In a recent study published in the Journal of the American Medical Association (JAMA) Network Open, researchers conducted a comprehensive examination of the effects of cannabis on driving abilities, specifically focusing on adults aged 65 to 79. Led by Patricia Di Ciano, PhD, the study delves into the nuanced relationship between cannabis consumption, driving performance, and the presence of THC in participants’ blood.
The study observed regular users of high-potency THC-dominant cannabis and noted an increase in weaving and a decrease in speed 30 minutes after consumption. Surprisingly, these changes in driving performance were not directly correlated with blood THC concentrations. The impairment appeared to dissipate within a few hours, with the study revealing that “associations between cannabis and driving were apparent at 30 minutes but not 180 minutes after smoking.” Interestingly, self-reports of impaired driving persisted for 3 hours, suggesting heightened awareness among participants of potential impairment.
While the evidence suggested an impact on driving performance, the study found that “blood THC level was not correlated with driving behavior.” This conclusion challenges the conventional use of THC blood tests by law enforcement agencies to determine impairment in drivers.
In response to the study, NORML (National Organization for the Reform of Marijuana Laws) issued a statement advocating for more sensible regulations around cannabis impairment. NORML emphasized that the study’s findings align with previous research indicating that detecting THC or its metabolites in bodily fluids does not reliably predict impaired driving performance. The organization has long opposed the imposition of per se THC limits for motorists and instead called for the adoption of mobile performance technology like DRUID.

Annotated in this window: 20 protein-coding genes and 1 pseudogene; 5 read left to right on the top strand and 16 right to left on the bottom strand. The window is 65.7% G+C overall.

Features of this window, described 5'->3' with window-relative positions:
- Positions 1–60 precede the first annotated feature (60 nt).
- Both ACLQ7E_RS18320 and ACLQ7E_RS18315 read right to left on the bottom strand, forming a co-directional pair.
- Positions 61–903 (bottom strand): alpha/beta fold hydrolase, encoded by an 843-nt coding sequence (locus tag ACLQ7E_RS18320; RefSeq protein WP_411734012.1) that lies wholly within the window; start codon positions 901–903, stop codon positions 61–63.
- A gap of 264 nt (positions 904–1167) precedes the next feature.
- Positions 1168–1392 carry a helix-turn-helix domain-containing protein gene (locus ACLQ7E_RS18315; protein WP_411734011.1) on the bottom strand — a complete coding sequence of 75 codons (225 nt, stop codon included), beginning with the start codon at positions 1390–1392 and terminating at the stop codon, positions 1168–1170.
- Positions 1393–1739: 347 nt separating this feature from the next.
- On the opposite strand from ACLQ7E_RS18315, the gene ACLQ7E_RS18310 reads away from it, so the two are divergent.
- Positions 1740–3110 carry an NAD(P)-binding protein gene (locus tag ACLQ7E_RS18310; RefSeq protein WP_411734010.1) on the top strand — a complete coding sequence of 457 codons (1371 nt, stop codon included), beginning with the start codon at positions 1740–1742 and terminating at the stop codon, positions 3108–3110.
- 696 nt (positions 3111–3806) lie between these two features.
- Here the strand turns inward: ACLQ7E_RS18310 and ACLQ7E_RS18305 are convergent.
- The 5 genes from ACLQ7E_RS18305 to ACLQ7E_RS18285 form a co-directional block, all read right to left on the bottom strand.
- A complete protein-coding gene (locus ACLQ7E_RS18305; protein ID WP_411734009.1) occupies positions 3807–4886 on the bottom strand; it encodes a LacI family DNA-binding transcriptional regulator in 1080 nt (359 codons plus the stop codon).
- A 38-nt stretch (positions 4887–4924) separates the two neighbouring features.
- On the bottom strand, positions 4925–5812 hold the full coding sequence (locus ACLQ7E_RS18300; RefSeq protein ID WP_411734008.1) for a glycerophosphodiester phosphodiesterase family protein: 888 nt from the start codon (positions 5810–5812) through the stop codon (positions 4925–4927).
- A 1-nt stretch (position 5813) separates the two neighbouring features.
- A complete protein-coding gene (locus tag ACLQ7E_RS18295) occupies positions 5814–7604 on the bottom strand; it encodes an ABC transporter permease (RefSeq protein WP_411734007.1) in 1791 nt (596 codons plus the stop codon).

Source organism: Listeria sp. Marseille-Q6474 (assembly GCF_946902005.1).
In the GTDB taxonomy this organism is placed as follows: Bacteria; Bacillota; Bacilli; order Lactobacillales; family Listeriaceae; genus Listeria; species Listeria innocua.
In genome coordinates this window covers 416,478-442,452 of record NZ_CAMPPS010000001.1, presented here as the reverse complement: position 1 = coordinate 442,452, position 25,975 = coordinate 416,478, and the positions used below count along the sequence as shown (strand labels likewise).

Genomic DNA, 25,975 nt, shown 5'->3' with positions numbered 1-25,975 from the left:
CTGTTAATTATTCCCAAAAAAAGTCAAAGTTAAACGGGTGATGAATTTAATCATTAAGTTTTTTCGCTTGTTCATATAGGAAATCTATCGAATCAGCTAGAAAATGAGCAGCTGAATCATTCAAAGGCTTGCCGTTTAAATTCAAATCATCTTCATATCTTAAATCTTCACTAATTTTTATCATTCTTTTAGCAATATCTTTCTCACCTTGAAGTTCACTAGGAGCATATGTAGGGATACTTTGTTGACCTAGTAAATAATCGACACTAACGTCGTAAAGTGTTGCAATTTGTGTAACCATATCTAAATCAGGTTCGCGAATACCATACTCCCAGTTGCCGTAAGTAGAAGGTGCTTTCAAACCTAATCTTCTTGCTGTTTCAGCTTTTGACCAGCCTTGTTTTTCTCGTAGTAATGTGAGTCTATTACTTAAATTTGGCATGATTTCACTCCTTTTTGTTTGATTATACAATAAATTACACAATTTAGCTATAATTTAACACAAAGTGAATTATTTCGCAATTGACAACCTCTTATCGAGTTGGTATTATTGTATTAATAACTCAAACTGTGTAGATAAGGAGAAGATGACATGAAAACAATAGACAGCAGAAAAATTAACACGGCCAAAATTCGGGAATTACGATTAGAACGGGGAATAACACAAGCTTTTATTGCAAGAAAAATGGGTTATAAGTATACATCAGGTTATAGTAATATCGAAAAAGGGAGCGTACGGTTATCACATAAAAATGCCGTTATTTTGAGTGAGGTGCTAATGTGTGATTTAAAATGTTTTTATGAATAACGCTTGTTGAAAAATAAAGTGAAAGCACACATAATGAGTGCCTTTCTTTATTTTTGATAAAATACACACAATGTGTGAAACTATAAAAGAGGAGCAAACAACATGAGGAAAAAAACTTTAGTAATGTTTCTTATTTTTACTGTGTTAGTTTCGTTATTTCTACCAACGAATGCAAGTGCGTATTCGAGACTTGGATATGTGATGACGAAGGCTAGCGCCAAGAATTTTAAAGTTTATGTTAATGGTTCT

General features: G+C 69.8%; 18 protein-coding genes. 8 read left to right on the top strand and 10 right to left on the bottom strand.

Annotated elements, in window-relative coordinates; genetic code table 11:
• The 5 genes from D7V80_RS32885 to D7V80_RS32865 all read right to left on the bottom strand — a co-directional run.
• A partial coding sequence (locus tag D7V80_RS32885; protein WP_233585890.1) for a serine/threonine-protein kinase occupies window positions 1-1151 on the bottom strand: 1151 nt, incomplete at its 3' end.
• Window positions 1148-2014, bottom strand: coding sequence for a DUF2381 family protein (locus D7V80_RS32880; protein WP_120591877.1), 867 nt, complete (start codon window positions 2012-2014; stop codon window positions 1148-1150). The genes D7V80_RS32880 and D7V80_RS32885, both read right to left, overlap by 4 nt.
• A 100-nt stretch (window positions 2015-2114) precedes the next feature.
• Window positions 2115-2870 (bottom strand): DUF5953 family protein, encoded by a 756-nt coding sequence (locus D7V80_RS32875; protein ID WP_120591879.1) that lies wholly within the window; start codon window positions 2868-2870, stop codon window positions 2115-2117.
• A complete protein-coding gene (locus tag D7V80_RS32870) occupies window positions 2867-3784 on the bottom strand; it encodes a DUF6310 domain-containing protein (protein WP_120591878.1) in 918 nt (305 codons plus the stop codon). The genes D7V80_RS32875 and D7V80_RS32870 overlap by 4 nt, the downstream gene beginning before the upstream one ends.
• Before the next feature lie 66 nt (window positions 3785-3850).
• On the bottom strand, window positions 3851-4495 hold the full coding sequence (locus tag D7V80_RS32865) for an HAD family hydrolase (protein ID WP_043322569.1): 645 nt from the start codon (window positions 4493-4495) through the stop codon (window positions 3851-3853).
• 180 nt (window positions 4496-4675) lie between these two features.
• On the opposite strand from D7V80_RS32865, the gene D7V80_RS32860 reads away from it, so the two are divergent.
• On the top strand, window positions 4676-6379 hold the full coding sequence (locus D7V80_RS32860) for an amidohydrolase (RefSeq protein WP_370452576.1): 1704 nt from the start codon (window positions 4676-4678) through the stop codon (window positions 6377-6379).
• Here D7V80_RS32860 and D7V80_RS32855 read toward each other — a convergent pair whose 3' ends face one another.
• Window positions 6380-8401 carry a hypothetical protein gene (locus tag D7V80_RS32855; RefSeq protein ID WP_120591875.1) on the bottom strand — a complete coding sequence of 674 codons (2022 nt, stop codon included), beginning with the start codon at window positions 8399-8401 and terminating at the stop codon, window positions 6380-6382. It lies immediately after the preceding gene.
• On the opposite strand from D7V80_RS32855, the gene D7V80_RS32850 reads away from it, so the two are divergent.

DRUID, a mobile app developed by Impairment Science, Inc., utilizes neuroscience to assess users’ cognitive and motor impairment levels. The app, introduced in 2021 by the Department of Public Safety in Highland Park, Texas, is used to track officers’ fatigue levels and assist in determining optimal shift schedules. Beyond individual use, the technology has potential applications in various business settings.
The study’s findings raise questions about the effectiveness of current regulations that rely on THC blood tests to determine impairment in drivers. With the lack of a clear correlation between blood THC levels and driving performance, the need for a more nuanced approach to assessing impairment becomes evident. NORML’s endorsement of technology like DRUID suggests an alternative method for evaluating cognitive and motor functions to ensure road safety.
As cannabis legalization continues to evolve, the study underscores the importance of reevaluating and refining regulatory frameworks surrounding cannabis impairment, especially for older adults. The findings contribute to the ongoing dialogue about responsible cannabis use and its intersection with public safety on the roads.